But despite the litany of accomplishments, there is still enormous work to be done before women achieve a status that is equal to men's. As outlined in "Reproductive Rights 2000 Moving Forward," a report issued by the Center for Reproductive Rights during B+5, many countries lag behind in passing necessary laws or enacting the necessary programs to implement new policies. Contraceptive methods may be legal but still not available. In some parts of the world, women are becoming infected with HIV at higher rates than men, yet pervasive discrimination against women affects their ability to educate themselves and demand that their partners practice safer sex. Many women also have no recourse against early marriage, polygamy, discriminatory inheritance laws and domestic violence. Even in the United States, where women are entitled to previability abortions without any restrictions as to reason, laws are frequently passed to obstruct women's access to that right.
|As the five-year review drew to a close, U.N. Secretary-General Kofi Annan urged delegates from the 180 participating nations to create a "forward-looking" document to further the Beijing platform. However, the optimism that prevailed five years ago was often absent as the overwhelming majority of representatives faced concerted opposition and delaying tactics by the Vatican and a small group of Islamic and Catholic countries, including Algeria, Iran, Libya, Nicaragua, Pakistan and Sudan in response to many progessive initiatives.|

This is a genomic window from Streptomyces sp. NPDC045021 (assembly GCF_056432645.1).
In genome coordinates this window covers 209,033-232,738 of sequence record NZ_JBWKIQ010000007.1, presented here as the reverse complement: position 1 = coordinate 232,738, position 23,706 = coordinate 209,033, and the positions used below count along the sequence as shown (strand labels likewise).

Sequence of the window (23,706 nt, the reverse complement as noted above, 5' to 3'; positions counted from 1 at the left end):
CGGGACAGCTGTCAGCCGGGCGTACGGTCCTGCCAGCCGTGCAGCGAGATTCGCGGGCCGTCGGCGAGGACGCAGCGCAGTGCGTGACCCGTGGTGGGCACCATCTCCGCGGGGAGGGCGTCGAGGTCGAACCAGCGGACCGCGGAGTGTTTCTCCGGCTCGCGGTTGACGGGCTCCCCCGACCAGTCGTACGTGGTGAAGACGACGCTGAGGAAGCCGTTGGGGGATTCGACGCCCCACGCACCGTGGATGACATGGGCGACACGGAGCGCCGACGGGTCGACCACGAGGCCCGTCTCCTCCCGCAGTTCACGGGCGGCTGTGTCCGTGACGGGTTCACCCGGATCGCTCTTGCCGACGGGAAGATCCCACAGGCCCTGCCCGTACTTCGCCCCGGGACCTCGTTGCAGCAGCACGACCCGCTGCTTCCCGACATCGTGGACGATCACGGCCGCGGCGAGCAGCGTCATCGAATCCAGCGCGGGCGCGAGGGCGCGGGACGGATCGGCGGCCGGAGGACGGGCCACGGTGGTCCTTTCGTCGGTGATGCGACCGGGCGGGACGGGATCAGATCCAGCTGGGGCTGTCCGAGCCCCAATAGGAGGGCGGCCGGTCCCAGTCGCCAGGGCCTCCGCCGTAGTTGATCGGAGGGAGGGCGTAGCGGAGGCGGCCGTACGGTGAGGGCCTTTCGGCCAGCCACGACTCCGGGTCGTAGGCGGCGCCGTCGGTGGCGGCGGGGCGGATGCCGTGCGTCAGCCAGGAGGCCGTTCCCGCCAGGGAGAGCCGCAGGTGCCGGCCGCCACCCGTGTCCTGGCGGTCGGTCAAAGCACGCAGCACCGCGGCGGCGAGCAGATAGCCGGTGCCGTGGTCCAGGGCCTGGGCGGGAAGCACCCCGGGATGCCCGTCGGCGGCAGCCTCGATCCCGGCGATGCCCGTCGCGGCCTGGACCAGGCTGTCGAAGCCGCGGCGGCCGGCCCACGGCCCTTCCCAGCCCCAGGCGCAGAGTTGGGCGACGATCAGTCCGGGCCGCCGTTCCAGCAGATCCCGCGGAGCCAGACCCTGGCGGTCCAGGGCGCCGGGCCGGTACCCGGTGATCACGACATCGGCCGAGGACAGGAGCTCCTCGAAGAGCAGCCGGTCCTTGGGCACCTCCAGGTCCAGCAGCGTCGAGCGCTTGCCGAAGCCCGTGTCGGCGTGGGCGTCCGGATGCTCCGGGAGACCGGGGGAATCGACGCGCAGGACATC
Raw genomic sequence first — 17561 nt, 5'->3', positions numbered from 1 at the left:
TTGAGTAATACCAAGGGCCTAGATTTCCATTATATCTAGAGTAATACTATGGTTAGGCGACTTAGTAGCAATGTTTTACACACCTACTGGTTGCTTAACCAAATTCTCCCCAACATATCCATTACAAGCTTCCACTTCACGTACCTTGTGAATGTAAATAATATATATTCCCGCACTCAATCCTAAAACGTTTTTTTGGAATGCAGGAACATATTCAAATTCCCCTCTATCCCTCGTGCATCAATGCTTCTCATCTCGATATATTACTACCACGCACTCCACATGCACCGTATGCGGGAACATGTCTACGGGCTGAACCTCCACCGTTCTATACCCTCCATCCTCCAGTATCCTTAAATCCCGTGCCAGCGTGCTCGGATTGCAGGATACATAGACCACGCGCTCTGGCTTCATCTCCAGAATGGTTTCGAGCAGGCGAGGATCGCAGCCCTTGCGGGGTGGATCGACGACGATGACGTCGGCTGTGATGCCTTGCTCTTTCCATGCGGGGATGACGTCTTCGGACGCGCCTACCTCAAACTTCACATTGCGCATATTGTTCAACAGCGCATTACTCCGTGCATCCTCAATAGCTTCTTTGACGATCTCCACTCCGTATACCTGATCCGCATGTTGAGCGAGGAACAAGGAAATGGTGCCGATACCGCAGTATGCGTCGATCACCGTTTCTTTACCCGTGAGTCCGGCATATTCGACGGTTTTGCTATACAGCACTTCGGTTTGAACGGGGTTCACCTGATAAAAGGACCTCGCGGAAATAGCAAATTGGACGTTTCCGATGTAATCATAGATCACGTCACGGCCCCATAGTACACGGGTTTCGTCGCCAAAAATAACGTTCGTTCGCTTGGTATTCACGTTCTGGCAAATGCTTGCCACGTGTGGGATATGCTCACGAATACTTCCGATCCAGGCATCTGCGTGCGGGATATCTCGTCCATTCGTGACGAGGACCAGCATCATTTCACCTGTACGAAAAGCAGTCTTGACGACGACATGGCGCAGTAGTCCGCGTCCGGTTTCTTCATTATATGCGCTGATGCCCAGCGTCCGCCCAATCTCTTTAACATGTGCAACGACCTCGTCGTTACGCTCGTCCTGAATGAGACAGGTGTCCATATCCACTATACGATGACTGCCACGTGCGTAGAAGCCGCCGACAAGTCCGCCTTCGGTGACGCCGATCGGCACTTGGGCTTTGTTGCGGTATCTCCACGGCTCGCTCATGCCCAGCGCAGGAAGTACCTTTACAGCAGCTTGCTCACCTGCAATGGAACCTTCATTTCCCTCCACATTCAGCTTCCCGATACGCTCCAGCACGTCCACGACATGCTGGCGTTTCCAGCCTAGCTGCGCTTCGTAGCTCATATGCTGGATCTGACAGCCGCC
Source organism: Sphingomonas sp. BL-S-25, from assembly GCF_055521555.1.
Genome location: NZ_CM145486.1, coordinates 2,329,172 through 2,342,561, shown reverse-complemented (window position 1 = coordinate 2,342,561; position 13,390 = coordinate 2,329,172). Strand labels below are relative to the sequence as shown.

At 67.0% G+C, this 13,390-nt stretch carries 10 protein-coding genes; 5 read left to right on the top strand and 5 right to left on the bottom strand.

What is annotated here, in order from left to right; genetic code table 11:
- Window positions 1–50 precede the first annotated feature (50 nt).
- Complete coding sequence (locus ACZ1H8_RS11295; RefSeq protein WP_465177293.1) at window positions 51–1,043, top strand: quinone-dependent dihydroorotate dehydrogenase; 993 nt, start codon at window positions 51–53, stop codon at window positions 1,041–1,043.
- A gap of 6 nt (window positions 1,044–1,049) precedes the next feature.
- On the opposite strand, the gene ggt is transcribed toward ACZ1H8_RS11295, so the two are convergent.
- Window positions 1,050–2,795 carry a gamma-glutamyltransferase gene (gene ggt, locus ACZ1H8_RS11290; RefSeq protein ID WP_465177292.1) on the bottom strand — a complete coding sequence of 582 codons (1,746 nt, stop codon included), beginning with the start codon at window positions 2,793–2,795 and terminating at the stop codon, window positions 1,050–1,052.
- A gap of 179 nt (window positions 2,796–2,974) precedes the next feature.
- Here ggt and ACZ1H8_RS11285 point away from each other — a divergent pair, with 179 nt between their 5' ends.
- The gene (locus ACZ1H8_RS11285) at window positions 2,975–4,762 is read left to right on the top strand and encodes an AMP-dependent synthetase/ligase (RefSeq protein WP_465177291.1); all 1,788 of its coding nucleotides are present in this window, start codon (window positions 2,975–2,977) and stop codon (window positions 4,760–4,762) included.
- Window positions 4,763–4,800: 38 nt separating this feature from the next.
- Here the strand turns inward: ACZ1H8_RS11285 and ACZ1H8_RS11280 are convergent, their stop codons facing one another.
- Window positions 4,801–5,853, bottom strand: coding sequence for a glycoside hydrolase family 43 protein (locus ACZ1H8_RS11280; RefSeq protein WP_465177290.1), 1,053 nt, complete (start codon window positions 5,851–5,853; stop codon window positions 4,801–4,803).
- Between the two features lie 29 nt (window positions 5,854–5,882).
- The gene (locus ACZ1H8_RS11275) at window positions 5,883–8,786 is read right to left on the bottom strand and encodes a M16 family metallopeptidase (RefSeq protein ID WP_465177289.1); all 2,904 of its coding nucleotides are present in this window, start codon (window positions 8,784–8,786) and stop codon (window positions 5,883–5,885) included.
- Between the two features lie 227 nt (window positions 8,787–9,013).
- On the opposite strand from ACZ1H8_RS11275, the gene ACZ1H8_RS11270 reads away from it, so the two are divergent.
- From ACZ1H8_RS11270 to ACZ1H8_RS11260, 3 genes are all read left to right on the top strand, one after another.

Reverend Teketi at the Beijing +5 Conference
The topic of women's reproductive capacity and sexuality elicited particularly contentious negotiations. Similar to the Beijing process, representatives from the conservative coalition became intent on blocking what they called radical language, such as "sexual orientation," a term which implicitly encompasses various forms of families, including single mothers, unmarried couples or gays and lesbians, and "sexual rights," which addresses women's right to bodily integrity.
Kathy Hall Martinez, deputy director of the Center for Reproductive Rights' international program, says "Women's equality and empowerment are meaningless when women lack the right to make autonomous decisions regarding reproduction and sexuality. For instance, the custom of 'wife inheritance' - which forces a woman to marry one of her deceased husband's close relatives - is still practiced in parts of sub-Saharan Africa."
Young Women Speak Out
Adolescents also bore the brunt of the conservative coalition, which attempted to block advances on adolescent sexual and reproductive rights despite the presence of scores of young women at the United Nations lobbying to the contrary.
"We, young people, have declared that our sexual and reproductive rights are the same rights as those for adults, because sexual and reproductive rights are human rights," said Nadia van der Linde, 24, from the Dutch Council on Youth and Population at a press conference that included young women advocates from all corners of the globe.